Weather. Faced with the chain of natural disasters, the particularly awaited IPCC report

Weather. Faced with the chain of natural disasters, the particularly awaited IPCC report
Weather. Faced with the chain of natural disasters, the particularly awaited IPCC report

Floods, floods, landslides, monster fires … For several weeks, natural disasters have been linked in Europe, North America and Asia. It is in this more than worrying environmental context that 195 countries began on Monday the adoption of new forecasts from the Intergovernmental Panel on Climate Change (IPCC), the UN experts on change. climate.

The 1.5 ° C target

The IPCC reports, the last of which dates back to 2014, are benchmarks. The next one, whose publication is scheduled for August 9, is to update the assessment of climate experts and their forecasts for the coming decades: rise in global temperature, rise in ocean levels, intensification of extreme events.

On the occasion of the signing of the Paris Agreement in 2015, almost all the countries of the planet committed to reducing CO2 emissions to limit warming “well below” by + 2 ° C compared to the pre-industrial era, if possible + 1.5 ° C. While the planet has already warmed by around 1.1 ° C and each fraction of a degree more brings its share of additional extreme events, this threshold of + 1.5 ° C has since become the priority objective. many activists and political leaders.

“The 1.5 ° C will most likely be reached between 2030 and 2040”

But is this goal realistic? This is one of the questions that should be answered by the IPCC’s assessment of thousands of the most recent scientific studies. But the first answers are clear: it looks very complicated.

If we do not reduce our emissions in the coming decade, we will not be able to do so. The 1.5 ° C will most likely be reached between 2030 and 2040, these are the best estimates we have today.

Robert Vautard, climatologist, one of the authors of the first part of the IPCC assessment

The World Meteorological Organization estimates the probability that the temperature will cross + 1.5 ° C over one year at 40% by 2025.

We must “quickly and drastically reduce greenhouse gas emissions”

To hope not to cross this threshold, emissions should be reduced by 7.6% on average each year, between 2020 and 2030, according to the UN. To reverse the trend, we must “quickly and drastically reduce greenhouse gas emissions, get out of coal, oil and gas, protect carbon sinks”, insists Stephen Cornelius, WWF, who hopes for improvements. guard of the IPCC “even noisier” than the previous ones.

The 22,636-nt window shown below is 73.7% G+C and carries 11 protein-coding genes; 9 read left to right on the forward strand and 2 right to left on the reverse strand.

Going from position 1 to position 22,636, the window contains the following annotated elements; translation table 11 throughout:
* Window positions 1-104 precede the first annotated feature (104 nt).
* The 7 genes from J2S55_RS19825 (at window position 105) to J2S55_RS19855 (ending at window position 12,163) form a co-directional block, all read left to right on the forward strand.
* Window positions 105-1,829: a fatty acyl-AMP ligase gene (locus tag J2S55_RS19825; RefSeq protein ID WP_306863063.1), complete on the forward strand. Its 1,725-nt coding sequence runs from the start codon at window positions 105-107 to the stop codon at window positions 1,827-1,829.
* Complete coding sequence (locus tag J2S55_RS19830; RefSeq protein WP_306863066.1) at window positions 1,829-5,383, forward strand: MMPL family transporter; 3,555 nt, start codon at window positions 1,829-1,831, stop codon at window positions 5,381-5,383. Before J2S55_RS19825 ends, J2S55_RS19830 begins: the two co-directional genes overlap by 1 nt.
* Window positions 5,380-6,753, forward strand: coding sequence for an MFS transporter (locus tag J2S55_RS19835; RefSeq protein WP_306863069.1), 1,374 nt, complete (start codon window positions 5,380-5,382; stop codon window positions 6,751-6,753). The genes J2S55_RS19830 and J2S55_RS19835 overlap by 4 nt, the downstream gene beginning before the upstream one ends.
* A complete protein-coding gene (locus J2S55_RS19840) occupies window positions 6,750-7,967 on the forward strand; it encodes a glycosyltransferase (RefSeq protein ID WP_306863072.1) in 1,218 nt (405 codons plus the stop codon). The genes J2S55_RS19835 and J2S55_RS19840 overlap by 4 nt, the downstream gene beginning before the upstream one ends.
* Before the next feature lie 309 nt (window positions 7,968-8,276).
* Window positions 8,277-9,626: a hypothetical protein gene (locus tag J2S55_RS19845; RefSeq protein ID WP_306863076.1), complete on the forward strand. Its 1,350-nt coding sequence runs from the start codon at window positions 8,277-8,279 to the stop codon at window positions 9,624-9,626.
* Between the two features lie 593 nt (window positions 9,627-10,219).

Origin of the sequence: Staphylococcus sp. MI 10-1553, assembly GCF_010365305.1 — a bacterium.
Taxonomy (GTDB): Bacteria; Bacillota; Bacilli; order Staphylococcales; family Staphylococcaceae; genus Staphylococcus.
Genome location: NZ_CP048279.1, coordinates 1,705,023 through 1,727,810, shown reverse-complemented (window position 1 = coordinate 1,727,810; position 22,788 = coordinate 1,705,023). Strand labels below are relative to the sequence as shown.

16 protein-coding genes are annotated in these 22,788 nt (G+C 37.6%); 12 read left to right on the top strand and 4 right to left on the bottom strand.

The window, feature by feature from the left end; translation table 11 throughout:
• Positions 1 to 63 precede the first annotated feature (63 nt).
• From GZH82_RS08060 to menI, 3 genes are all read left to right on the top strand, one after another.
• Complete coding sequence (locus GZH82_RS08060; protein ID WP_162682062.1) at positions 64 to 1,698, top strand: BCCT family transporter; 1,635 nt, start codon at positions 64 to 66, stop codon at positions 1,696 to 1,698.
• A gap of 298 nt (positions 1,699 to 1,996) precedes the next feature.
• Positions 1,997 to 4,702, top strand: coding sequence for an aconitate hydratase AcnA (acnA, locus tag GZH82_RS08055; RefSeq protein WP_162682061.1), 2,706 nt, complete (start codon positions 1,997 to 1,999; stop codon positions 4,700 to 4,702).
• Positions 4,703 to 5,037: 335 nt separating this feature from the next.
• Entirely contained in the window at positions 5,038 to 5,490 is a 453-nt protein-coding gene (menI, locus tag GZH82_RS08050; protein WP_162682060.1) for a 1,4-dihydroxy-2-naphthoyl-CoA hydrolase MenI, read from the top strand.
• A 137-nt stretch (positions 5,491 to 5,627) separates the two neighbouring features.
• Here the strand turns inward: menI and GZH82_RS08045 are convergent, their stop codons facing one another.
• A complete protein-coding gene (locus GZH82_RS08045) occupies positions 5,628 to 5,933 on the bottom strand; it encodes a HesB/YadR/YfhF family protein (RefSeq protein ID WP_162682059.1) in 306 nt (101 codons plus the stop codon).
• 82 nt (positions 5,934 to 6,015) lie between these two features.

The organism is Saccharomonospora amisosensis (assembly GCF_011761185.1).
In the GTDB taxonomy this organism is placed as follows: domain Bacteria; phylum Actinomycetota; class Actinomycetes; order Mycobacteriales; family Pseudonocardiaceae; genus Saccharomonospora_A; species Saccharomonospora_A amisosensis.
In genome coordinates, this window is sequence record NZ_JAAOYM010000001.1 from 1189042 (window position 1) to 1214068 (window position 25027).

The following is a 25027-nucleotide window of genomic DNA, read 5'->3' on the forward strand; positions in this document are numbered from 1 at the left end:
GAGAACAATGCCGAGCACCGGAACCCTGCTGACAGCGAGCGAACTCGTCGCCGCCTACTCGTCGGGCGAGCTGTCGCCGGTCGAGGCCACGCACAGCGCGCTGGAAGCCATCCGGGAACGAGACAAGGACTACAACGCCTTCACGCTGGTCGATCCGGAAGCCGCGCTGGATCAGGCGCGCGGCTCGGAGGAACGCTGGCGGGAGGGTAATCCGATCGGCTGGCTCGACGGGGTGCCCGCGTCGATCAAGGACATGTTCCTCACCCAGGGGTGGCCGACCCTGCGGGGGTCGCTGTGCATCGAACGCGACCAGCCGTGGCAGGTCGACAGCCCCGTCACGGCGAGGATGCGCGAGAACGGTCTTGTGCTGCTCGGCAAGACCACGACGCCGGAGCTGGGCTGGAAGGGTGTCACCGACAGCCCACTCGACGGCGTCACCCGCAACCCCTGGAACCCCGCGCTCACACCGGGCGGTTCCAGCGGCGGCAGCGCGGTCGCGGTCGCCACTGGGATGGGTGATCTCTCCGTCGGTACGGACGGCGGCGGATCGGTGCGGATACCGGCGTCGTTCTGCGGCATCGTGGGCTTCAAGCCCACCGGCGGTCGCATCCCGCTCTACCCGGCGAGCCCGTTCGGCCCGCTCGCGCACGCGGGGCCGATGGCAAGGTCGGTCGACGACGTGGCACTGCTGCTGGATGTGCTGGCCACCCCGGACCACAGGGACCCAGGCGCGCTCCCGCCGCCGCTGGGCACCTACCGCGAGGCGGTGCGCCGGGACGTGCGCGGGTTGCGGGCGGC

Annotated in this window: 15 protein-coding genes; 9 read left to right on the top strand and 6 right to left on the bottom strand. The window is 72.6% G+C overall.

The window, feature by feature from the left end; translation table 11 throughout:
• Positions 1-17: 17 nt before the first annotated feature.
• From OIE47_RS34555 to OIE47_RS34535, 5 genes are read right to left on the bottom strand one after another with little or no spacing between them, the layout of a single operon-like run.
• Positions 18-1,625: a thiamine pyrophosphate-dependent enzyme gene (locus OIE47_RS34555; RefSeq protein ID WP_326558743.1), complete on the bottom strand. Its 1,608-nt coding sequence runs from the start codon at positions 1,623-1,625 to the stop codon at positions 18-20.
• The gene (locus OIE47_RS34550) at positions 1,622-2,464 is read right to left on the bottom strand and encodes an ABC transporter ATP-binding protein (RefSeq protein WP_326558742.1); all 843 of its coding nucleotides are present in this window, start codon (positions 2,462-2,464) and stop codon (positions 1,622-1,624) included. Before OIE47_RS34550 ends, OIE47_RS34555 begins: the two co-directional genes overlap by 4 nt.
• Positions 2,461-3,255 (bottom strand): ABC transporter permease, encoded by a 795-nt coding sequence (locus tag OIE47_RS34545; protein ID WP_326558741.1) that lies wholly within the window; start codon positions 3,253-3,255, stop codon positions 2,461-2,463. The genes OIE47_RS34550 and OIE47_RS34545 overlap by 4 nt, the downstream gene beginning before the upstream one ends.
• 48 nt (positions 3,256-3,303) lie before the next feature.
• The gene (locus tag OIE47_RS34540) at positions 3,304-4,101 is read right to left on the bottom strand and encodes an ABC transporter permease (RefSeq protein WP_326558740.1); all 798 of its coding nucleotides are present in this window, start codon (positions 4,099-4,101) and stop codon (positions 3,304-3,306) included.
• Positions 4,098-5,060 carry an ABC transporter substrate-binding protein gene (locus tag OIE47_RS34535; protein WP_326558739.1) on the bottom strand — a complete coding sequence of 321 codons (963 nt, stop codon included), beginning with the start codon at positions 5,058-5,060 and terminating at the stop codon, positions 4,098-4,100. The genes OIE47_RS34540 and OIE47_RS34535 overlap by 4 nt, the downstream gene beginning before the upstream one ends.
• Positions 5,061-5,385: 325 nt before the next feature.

And if the year 2020 saw a drop in the scale of emissions due to the Covid-19 pandemic, a rebound is expected. And the International Energy Agency even predicts record emissions by 2023, given the low share of stimulus packages devoted to clean energy.

The confinements over the year 2020 have resulted in a drop in emissions of 6 to 7%, if we want to achieve a reduction of 40 or 50% in 2030, we see the work that remains to be done. It’s almost one more Covid per year (…) This effort is colossal but the game is worth the candle.

Robert Vautard, climatologist, one of the authors of the first part of the IPCC assessment

Despite pessimistic forecasts, we must continue the fight, plead the experts. If we go above + 1.5 ° C, “that’s no reason to say ‘shit, we’re giving up’,” in the words of climatologist Peter Thorne, one of the report’s authors. “1.5 ° C is not a magic threshold that triggers Armageddon (…) If we get to 1.7 ° C, it is much better than to exceed 1.5 ° C, give up and go until at 2.5 ° C “, he judges.

The IPCC report, an encouragement to act?

Many hope that the report will put pressure on governments to raise their climate ambitions and implement the necessary policies. The forecasts of the UN experts are even “crucial for the success” of the COP26 climate conference, which will open in November, insisted the head of the World Weather Organization at the opening of negotiations for the adoption of this reference text.

We face destruction and suffering every day (…). The past six weeks alone have brought us a series of devastating events, heat, floods, fires, drought and more. For years, we had warned that it was possible, that all of this was going to happen.

Patricia Espinosa, UN climate chief

In recent weeks, the images of the floods in Germany, the fires in the United States, the heat waves in Canada and the deluge in China have shocked the spirits.

Despite everything, some fear that this renewed interest in the climate issue will only be temporary, while actions crucial for the future of humanity are demanded from the leaders of the planet. Starts with activist Greta Thunberg, who has led millions of young people into the streets in recent years to demand that governments drastically and immediately reduce greenhouse gas emissions.

“Right now everyone is talking about the climate emergency, and rightly so. But as soon as these tragedies are over, we will probably forget again and continue as before,” lamented the activist on Twitter.

In June, the preliminary version of a part of the IPCC report to which the media were able to access estimated that some 420 million more people on Earth will face “extreme heat waves” if global warming reaches + 2 ° C instead. than + 1.5 ° C. “The worst is yet to come, it will affect the lives of our children and our grandchildren much more than ours,” insisted the experts.

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Weather Faced chain natural disasters awaited IPCC report

 
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